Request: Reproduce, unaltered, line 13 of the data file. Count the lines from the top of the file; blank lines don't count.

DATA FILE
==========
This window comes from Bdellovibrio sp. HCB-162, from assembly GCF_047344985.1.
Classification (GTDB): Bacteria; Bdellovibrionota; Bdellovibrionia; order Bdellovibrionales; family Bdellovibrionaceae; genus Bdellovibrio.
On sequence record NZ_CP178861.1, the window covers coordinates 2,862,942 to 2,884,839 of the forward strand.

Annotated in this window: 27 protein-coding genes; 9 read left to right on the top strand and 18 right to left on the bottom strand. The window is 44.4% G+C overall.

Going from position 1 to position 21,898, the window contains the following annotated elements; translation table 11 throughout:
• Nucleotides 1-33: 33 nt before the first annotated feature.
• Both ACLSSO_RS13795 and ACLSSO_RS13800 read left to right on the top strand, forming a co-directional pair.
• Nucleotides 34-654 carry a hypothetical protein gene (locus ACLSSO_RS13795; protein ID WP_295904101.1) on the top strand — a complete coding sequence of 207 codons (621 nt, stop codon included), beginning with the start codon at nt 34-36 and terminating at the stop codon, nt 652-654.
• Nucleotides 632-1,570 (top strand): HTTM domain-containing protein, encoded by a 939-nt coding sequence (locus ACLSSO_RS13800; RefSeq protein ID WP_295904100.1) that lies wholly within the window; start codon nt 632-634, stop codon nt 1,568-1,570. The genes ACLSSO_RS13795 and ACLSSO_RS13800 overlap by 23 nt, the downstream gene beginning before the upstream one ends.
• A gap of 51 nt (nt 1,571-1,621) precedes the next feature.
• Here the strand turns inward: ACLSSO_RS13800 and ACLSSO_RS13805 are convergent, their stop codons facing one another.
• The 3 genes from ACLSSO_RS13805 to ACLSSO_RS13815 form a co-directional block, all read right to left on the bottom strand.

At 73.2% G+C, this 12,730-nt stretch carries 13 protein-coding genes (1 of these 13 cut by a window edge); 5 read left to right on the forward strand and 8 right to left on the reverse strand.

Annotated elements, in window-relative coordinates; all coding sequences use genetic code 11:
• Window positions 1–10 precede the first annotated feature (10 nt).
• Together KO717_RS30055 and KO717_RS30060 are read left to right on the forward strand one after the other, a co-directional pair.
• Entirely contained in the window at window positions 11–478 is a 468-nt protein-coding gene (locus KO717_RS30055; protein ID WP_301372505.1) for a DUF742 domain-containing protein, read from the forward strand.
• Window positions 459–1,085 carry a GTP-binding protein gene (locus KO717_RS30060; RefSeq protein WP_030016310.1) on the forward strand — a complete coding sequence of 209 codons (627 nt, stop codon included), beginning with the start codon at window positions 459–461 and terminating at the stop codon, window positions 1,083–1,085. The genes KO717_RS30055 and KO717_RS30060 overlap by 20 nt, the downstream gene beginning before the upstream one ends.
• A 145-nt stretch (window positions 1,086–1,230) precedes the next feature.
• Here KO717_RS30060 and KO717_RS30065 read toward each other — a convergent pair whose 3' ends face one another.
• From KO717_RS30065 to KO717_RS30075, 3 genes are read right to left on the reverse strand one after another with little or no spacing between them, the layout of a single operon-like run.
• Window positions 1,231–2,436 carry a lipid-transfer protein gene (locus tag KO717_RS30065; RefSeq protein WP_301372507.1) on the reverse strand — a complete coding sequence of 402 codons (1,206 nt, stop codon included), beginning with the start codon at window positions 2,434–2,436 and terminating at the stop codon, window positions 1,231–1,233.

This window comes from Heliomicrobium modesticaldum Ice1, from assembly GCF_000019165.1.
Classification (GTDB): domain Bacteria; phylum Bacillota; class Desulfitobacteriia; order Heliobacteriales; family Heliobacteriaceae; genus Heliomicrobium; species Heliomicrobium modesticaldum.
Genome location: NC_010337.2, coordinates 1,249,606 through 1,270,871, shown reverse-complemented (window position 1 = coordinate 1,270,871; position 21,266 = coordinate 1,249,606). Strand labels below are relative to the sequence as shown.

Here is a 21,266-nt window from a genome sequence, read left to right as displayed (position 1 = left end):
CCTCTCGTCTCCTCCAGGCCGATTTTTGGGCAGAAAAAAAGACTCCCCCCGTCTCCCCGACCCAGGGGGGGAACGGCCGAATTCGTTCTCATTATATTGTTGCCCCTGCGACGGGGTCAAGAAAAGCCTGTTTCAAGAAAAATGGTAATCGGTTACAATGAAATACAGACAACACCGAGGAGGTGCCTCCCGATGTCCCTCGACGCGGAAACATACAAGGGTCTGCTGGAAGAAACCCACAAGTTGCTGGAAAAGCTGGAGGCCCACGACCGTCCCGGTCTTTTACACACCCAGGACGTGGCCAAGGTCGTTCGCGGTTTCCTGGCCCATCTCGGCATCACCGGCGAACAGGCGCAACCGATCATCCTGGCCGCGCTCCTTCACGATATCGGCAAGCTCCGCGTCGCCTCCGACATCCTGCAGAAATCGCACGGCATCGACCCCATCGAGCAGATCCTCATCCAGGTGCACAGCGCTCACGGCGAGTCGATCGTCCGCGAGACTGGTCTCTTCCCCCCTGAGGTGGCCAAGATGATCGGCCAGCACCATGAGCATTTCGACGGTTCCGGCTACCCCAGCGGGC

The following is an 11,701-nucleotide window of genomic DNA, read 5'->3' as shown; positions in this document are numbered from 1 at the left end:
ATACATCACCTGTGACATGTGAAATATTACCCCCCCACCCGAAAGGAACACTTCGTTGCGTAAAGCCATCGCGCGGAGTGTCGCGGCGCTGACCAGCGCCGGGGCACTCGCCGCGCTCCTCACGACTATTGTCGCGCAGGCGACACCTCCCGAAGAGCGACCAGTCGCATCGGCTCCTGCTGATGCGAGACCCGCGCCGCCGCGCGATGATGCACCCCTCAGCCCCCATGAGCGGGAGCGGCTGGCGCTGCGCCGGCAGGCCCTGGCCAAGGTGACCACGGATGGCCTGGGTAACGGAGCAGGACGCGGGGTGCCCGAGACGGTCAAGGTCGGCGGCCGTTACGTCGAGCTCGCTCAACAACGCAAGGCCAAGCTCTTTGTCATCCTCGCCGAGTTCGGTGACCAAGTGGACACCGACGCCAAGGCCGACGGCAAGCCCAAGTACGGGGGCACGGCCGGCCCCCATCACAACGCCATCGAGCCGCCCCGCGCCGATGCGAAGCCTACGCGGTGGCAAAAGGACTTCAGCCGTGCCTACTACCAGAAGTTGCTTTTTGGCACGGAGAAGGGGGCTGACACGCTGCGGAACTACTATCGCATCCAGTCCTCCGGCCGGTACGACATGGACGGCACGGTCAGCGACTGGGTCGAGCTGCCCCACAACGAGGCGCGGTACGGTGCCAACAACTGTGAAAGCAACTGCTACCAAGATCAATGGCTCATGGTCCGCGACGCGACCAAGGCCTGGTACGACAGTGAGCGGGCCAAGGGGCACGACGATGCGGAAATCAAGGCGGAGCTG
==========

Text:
At 73.2% G+C, this 12,730-nt stretch carries 13 protein-coding genes (1 of these 13 cut by a window edge); 5 read left to right on the forward strand and 8 right to left on the reverse strand.